29 Dec Survivorship, Activism, and Cross-Cultural Relationships
I was nursing my baby when I got the bomb-drop.
“That lump is cancer. If the pathology report comes back negative, I'm going to think it's a mistake.”
Breast cancer? Mixed in with mother’s milk? In addition to my baby, I had two others sons under five and two young adult stepdaughters. In an instant, my life plans crashed. Forget a fourth child. Would I even get to rear the ones that I had? I was still mourning a friend I’d lost to breast cancer a few weeks earlier; she was in her 40s, around my age. I despaired, unable to access any hope. Was a good outcome even possible?
Three weeks later, I had a lumpectomy and an axillary dissection, to remove lymph nodes from my armpit. While the doctors tried to decide if I needed chemotherapy, I looked for a support group. I’d heard that women survived better/longer/stronger if they’d had support, and I was keen on that. But most of all, I was looking for a friend.
I’d always been a connector. As a girl, I had embraced babysitters as friends. I connected with everyone: long chats with the bus driver to school, discussions with the librarian over sandwiches at my house (yes, she agreed to come over!), and even my mother’s friends. Friendships were one of my great joys. And now was no different. I wanted women in my life who understood what I was going through. Of course, I did not want my old friends to get breast cancer! But I did hunger to find true companions in breastcancerland. Women with whom I could laugh, complain about hot flashes, share my fears, gather strategies for coping.
And then this email turned up in my inbox. “Would you like to join an Israeli-Palestinian breast cancer support group?” I wondered if perhaps something good could come out of something bad.
At the first support group meeting, a mother-earth woman with warm brown eyes came over to introduce herself. Although Ibtisam Erekat was a devout Palestinian Muslim woman hailing from the West Bank and I was an American-Israeli Orthodox Jewish woman hailing from Jerusalem, we discovered that we had very similar life narratives. We were both religiously observant and we had both married in our thirties, late in our respective traditional communities. Each of our husbands was a divorcé who was several years our senior and had brought children into the marriage. We both had birthed three children in three years. And we were both diagnosed with breast cancer while nursing our babies, which was rather uncommon. I had never met anyone who shared so many critical elements of my life story. “Same here,” said Ibtisam at our first meeting, in impressive English she had gleaned off the television. I soon discovered that we were both fearless, outgoing, daring. The conversation flowed and we cracked each other up.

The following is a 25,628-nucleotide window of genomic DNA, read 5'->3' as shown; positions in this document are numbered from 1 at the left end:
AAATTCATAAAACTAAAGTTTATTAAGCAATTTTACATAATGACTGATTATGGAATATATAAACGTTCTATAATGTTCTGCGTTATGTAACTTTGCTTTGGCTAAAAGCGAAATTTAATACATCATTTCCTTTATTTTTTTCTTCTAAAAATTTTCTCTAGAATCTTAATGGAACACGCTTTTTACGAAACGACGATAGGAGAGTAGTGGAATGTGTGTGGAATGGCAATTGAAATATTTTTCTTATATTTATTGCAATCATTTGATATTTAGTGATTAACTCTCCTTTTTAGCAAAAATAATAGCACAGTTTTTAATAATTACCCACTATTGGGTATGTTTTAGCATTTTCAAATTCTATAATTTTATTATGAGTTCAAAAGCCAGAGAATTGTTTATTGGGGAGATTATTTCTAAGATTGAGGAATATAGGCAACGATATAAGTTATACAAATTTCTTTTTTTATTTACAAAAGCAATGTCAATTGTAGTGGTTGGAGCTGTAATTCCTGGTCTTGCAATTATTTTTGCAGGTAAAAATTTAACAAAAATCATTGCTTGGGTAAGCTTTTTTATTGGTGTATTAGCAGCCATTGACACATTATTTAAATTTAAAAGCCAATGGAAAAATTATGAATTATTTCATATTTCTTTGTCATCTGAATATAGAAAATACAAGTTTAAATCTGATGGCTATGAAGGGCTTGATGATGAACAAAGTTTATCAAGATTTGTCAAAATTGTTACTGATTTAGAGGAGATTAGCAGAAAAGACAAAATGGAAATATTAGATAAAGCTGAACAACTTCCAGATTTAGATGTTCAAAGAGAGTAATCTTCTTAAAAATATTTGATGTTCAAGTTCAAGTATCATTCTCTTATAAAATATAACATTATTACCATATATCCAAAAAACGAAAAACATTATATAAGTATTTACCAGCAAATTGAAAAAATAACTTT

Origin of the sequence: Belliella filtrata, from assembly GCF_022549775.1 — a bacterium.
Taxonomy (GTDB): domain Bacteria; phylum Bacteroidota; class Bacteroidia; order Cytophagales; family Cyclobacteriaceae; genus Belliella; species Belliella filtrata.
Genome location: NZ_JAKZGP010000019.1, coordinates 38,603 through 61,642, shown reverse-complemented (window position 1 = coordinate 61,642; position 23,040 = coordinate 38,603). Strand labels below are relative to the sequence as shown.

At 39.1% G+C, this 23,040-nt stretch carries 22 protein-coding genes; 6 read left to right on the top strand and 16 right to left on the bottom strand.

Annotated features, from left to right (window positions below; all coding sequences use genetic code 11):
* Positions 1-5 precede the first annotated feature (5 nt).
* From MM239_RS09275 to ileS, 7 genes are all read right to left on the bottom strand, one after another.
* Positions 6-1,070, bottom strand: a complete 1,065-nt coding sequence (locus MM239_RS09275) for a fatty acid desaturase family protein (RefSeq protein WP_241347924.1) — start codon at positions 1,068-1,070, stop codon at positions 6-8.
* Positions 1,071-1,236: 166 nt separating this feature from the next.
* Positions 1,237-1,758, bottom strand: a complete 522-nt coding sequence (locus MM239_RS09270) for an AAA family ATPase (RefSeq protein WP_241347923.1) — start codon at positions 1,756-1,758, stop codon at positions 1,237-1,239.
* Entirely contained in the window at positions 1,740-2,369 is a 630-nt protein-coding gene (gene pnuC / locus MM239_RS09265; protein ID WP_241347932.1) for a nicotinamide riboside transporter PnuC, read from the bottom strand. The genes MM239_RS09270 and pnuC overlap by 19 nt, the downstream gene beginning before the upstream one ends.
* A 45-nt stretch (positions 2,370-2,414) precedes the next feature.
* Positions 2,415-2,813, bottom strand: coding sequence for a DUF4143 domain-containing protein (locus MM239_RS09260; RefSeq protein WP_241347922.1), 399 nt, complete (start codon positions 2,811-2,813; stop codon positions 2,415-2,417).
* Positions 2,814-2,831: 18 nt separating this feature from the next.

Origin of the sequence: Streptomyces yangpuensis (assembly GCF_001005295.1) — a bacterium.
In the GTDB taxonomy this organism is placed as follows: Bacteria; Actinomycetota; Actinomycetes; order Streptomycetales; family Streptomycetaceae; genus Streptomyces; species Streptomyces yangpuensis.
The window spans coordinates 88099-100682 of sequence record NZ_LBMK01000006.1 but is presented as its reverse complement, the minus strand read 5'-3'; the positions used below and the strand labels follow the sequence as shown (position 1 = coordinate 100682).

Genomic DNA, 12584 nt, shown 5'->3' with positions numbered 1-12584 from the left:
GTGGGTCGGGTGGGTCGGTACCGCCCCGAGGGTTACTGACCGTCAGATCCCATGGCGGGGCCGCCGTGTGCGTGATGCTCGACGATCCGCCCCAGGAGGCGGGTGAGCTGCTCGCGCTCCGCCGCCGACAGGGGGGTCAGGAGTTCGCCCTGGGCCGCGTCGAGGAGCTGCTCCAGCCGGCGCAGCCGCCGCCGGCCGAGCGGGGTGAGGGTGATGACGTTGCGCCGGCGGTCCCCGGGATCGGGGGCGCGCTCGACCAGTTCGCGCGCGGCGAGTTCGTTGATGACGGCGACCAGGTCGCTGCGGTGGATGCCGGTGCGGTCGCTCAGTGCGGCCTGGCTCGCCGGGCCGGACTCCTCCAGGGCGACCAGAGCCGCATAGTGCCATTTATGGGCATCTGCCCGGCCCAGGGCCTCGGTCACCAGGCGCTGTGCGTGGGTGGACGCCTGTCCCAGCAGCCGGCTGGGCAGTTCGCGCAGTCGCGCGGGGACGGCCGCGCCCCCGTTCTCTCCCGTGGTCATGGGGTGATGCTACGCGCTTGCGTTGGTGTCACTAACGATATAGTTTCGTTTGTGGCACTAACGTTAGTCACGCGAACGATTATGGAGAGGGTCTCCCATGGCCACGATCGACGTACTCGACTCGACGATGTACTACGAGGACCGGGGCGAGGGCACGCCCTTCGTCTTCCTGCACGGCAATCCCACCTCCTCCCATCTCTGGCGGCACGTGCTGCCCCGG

In 2012, we traveled together to Bosnia as part of an Israeli-Palestinian delegation of breast cancer survivors. The mission: to meet and learn from other breast cancer survivors who also cross religious, ethnic and cultural lines to support each other. On that trip, many incredible things happened. I felt a tremendous connection with the Bosnian women, women who remain my friends today, despite the challenges of a language barrier. I also developed beautiful friendships with the Palestinian breast cancer survivors, facilitated by the intimacy of togetherness and being miles away from the bloody headlines and turmoil of our region. In particular, my friendship with Ibtisam blossomed. Over the next months and years, we grew to be kin; our children, spouses, and extended families grew close, too.
I realized that this inspiring friendship story ought to be shared. So I did. I crafted a piece about our trip to Bosnia for Tablet, which won an award. I wrote another essay about our friendship for the Atlantic. Penning a memoir was a natural next step. I’m working on that manuscript right now, with literary agents waiting to read my book proposal.
In 2014 I started to do public speaking across the US to share the positive things that emerged from my breast cancer experience. The cross-cultural friendships, the growth, the peace and health activism—and the hope. Most remarkably, the incredible sisterhood with Ibtisam Erekat.
Through my public speaking, writing and activism, I’ve made friends with breast cancer survivors who hail from Mexico City to Mostar, Herzegovina, from Abu Dis in the West Bank to an ultra-Orthodox community in Israel. Breast cancer has taught me how to connect in ways that I did not even know were possible. My hope is to spread this message to others: our real enemy is illness, not man-made conflict. And the greatest lesson of all? “Other” is actually just like me.